I recently read about a man trapped in a shipwreck for three days underwater in pitch black, finding an air pocket to perch in. Hours passed and he felt the most frightened listening to the sounds of large fish eating his dead crewmates. He remained entirely in prayer most the time and he was in pretty good shape when they picked him up, a miraculous rescue.
Prayer and faith mean a great deal to me today and they used to mean nothing at all.
small stone #16
My friends saw me in my mom’s old pickup truck –
In the dark, in the cold, in the wet night.
“Who’s that with Kelly?” they asked.
Brake lights flared up:
My dog’s companionable profile revealed.
My friends laugh.
small stone #17
I get a headache listening to you,
but I think that’s just a coincidence.
Today I was talking and I would look up now and then to the room I was addressing and a man was looking at me with a lot of love in his eyes. It wasn’t a wrong kind of love, meaning lust or Ownership, it was the right kind, like that shining-eyed feeling we get when we love a friend and there’s no veil between us.
I’m grateful for one running car. God-willing, the other car can be repaired cheaply. But even then I have no need to be angry as if the repair costs money I simply can’t do it now, and that simplifies things.
Ralph cooks up beans and sweeps the floors. So much pet hair! The cold weather hits and the heat’s turned up and the pets just dump out their new winter coats. Today: a milestone – we train Hutch to sit patiently while Bun-Bun the rabbit lopes about the room. Hutch is triggered by the bunny and fixates on him; with careful observation and with a few sharp commands soon our dog is relaxed. He startles and looks at the rabbit, ears pricked – then glances away, and relaxes. More supervision is needed for some time but we’re on the road to our rabbit being consistently safe from a large, muscular predator with jaws that could swallow the lupine whole.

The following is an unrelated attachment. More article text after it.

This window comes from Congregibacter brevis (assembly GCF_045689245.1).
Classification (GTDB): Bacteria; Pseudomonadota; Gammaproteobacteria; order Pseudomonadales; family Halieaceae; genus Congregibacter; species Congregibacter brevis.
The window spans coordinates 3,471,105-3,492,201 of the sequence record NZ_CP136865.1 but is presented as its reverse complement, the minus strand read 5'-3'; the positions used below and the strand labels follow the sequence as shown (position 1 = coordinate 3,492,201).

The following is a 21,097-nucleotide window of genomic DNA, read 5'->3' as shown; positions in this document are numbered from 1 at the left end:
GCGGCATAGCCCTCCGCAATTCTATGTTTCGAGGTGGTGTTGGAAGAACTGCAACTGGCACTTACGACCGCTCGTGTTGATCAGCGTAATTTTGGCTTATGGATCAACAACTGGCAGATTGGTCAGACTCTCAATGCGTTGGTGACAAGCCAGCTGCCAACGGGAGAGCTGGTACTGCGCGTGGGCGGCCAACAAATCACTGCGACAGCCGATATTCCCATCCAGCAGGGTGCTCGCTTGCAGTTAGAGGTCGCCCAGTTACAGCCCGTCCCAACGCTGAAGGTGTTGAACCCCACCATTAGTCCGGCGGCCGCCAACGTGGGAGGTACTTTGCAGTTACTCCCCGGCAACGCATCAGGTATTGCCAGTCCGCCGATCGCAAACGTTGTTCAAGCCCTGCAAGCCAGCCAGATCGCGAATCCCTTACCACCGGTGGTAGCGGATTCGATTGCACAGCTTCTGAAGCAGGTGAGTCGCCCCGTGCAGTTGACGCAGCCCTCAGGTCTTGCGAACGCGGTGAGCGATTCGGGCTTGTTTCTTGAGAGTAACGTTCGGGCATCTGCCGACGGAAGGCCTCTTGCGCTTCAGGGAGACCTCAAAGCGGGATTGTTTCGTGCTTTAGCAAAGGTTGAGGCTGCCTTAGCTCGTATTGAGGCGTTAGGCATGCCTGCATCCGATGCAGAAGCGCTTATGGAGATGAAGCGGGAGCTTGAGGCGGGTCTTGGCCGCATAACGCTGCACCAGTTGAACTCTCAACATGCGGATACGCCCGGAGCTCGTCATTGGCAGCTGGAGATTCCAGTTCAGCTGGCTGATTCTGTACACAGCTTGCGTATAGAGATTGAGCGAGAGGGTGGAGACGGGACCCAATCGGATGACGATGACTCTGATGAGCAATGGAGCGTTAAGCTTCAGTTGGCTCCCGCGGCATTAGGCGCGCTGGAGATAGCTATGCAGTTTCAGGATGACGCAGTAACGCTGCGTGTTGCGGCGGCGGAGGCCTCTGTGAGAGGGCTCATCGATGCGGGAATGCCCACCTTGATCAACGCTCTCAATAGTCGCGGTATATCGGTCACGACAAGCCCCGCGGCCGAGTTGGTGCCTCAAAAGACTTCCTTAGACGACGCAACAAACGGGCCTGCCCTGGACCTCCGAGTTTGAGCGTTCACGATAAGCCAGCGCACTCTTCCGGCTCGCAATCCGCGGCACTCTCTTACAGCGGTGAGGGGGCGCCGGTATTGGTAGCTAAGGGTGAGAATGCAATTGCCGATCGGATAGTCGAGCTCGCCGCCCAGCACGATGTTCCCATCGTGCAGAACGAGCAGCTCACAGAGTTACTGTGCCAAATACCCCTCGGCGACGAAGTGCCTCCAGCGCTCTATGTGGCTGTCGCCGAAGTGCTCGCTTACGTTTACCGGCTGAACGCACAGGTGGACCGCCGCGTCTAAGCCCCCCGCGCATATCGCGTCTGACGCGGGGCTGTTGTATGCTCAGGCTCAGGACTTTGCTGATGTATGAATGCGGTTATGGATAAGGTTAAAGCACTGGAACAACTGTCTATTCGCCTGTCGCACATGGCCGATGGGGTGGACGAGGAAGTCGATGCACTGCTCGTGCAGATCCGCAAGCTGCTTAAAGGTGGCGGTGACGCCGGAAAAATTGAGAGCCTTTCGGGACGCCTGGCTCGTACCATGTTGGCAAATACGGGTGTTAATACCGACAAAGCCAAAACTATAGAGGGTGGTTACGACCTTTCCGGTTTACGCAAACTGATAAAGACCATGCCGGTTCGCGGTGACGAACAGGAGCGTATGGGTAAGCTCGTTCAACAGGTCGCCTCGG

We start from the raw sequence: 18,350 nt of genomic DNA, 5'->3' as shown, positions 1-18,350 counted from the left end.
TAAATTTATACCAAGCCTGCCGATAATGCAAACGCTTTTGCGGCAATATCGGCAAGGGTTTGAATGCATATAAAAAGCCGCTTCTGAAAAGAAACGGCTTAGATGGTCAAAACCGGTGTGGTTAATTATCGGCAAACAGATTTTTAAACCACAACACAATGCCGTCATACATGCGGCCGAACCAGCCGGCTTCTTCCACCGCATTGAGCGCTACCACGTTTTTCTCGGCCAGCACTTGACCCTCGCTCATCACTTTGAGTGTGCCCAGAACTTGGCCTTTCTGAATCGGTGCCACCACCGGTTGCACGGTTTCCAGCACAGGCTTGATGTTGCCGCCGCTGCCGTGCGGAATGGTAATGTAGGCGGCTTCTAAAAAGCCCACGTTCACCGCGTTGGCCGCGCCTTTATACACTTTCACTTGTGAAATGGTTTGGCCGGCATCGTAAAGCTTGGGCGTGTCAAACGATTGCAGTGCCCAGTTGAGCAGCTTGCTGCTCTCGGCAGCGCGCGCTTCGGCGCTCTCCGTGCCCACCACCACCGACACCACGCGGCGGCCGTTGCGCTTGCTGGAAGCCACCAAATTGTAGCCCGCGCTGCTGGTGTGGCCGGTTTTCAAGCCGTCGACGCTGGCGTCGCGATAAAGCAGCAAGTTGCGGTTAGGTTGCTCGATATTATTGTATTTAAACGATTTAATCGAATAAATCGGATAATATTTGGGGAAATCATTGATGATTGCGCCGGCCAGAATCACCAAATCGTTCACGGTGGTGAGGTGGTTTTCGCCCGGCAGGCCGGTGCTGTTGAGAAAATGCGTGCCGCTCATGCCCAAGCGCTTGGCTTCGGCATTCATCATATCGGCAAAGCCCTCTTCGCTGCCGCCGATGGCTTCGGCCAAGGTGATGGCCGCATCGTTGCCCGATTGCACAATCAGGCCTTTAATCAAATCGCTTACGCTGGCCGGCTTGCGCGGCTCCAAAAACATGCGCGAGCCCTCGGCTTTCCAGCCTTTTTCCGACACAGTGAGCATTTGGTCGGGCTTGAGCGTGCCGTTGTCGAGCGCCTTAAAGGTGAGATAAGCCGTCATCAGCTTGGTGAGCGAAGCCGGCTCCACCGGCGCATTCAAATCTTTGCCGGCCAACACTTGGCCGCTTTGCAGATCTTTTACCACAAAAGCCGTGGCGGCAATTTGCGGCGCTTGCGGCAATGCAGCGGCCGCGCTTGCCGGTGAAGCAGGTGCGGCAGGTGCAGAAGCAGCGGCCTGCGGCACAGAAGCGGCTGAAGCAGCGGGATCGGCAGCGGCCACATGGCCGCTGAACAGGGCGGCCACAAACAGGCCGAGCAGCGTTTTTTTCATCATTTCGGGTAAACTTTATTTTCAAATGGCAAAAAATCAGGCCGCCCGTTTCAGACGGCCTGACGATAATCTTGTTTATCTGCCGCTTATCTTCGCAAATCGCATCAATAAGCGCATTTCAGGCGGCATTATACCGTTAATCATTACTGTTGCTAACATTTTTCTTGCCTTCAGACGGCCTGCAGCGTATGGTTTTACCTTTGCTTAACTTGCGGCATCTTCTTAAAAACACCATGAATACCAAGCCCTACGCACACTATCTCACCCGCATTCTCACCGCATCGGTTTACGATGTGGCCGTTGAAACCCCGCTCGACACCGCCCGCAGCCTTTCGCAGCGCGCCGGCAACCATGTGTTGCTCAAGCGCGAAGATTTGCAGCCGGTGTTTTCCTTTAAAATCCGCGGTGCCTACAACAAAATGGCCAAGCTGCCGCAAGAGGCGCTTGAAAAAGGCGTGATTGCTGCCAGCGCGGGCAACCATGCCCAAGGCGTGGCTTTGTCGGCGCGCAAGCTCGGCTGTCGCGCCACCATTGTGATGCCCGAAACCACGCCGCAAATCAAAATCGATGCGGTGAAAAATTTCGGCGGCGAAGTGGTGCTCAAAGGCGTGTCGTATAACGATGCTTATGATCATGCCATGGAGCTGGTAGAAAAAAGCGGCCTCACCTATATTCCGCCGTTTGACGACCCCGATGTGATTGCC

This pay cycle I will need to be near-prostrate with prayer to get through. But that’s okay, I know how to live by faith. Faith and hard work (mine), but always that gratitude and that openness. We’ve had a roof over our head and our utilities have been on and our debts are getting paid off at a glacial pace. Maybe we’ll “make it”! Look, we are making it!
I miss smoking, myself, sometimes. Smoking felt good and gave me that edge. It’s like: I need a cigarette to calm down, to relax, even though as we know the act of smoking rather amps us up. I haven’t had to smoke in quite some time, coming up on a year, and I am grateful for this. I’ve got no vice to supplant this twisted urge; sometimes I just gotta breathe and take a hot shower and know I Am, I am here for now, just keep breathing.
We Hogabooms are doing about as well as we can be doing. These last few weeks have been incredibly busy, a pace we are not accustomed to and that I don’t want to become accustomed to. Ralph has worked himself into a wee frazzle with his play practice, full time job, full time daddyhood and husbandness, and some side work (both for fun and for scratch) to boot. I ain’t gonna lie, he hasn’t kept a civil attitude during all this, but we are still getting by pretty good.